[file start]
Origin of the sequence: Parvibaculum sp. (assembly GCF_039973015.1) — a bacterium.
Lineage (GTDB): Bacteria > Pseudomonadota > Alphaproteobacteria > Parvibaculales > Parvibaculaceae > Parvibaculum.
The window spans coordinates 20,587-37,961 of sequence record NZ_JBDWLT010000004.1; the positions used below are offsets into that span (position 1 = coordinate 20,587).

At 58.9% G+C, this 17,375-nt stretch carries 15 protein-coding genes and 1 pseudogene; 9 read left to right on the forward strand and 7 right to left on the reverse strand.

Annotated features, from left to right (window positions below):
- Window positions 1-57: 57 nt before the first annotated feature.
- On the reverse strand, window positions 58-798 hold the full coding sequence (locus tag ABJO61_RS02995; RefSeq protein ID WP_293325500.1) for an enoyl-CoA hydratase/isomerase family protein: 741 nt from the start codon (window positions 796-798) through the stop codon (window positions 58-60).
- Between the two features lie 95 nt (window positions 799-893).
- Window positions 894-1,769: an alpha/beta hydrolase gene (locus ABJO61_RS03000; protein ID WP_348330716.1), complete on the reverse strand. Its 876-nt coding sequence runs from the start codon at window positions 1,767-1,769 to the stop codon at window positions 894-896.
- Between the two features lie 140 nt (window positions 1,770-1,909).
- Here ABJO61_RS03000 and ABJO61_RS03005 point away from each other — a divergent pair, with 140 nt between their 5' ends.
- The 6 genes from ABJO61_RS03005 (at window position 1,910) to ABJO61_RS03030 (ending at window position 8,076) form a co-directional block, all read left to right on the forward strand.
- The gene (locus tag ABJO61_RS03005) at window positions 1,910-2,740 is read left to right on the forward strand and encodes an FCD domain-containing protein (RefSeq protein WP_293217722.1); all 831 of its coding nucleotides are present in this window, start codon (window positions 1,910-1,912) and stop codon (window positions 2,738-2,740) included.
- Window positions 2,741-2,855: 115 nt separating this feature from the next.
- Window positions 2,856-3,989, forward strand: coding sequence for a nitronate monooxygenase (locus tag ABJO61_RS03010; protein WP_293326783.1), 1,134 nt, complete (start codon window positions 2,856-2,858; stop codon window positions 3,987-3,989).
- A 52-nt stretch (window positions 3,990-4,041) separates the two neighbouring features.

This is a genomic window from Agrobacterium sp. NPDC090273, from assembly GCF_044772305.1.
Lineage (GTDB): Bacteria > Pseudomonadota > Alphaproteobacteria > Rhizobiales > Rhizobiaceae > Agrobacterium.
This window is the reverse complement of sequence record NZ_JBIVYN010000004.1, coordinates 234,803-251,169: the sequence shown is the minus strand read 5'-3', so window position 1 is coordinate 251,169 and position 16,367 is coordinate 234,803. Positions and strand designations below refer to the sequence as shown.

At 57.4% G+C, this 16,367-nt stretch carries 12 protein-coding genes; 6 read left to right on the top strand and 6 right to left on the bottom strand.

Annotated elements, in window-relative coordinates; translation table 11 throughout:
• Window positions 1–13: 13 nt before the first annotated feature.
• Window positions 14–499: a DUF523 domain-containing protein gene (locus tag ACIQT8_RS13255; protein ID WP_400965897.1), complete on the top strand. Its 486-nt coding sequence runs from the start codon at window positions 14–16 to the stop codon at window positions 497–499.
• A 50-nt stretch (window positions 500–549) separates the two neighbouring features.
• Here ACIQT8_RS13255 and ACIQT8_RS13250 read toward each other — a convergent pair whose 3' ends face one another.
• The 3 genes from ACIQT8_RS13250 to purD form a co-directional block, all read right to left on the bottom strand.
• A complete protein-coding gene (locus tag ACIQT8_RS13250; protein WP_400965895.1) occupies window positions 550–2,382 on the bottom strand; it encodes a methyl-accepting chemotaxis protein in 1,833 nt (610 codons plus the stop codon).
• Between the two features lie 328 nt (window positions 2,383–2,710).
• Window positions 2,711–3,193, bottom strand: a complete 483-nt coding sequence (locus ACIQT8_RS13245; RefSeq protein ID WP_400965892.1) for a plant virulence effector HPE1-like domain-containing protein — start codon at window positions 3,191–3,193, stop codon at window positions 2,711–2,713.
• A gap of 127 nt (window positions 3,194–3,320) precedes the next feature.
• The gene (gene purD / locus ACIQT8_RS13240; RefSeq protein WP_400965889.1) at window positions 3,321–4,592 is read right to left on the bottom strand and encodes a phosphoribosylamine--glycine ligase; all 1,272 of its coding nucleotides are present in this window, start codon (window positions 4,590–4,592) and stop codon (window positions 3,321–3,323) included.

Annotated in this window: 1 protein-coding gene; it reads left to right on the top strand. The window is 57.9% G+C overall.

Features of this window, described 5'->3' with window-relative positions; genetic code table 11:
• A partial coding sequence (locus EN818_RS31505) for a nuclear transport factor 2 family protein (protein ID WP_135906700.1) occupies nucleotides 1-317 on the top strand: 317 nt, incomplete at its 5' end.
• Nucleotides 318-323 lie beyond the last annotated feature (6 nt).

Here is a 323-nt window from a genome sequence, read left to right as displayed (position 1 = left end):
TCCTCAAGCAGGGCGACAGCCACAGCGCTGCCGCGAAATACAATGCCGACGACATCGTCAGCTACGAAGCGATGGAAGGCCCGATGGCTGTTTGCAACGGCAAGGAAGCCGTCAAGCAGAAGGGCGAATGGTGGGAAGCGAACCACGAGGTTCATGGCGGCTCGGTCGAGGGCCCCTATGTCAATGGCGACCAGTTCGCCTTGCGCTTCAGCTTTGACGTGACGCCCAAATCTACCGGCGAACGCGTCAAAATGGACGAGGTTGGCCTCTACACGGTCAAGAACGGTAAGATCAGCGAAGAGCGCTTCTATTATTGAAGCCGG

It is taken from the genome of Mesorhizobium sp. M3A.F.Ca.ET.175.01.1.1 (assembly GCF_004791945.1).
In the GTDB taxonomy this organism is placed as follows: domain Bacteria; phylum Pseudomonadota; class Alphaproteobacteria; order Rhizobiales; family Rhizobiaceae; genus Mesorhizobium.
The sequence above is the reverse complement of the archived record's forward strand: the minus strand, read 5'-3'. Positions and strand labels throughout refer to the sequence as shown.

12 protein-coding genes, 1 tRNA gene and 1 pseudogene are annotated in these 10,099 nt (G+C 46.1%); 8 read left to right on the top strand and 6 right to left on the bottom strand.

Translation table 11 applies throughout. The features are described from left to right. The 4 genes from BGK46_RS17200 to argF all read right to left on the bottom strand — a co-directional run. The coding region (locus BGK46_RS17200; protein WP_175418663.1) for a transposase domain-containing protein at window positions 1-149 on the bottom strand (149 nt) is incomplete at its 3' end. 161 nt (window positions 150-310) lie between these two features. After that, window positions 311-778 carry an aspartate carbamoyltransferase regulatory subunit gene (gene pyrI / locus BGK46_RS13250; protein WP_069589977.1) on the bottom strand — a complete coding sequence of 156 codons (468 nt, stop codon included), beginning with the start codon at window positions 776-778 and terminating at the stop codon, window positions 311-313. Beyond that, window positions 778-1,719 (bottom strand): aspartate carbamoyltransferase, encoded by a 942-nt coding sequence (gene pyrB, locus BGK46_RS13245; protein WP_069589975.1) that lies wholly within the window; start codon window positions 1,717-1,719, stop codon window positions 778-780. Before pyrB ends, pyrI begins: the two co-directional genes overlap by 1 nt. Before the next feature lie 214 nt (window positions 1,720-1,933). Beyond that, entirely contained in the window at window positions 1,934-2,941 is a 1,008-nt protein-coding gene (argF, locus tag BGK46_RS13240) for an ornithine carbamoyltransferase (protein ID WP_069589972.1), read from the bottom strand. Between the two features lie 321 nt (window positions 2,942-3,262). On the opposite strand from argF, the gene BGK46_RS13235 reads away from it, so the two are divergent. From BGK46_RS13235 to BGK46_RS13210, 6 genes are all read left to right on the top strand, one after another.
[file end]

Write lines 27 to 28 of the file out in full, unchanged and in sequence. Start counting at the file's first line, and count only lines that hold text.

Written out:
• A complete protein-coding gene (locus tag ACIQT8_RS13250; protein WP_400965895.1) occupies window positions 550–2,382 on the bottom strand; it encodes a methyl-accepting chemotaxis protein in 1,833 nt (610 codons plus the stop codon).
• Between the two features lie 328 nt (window positions 2,383–2,710).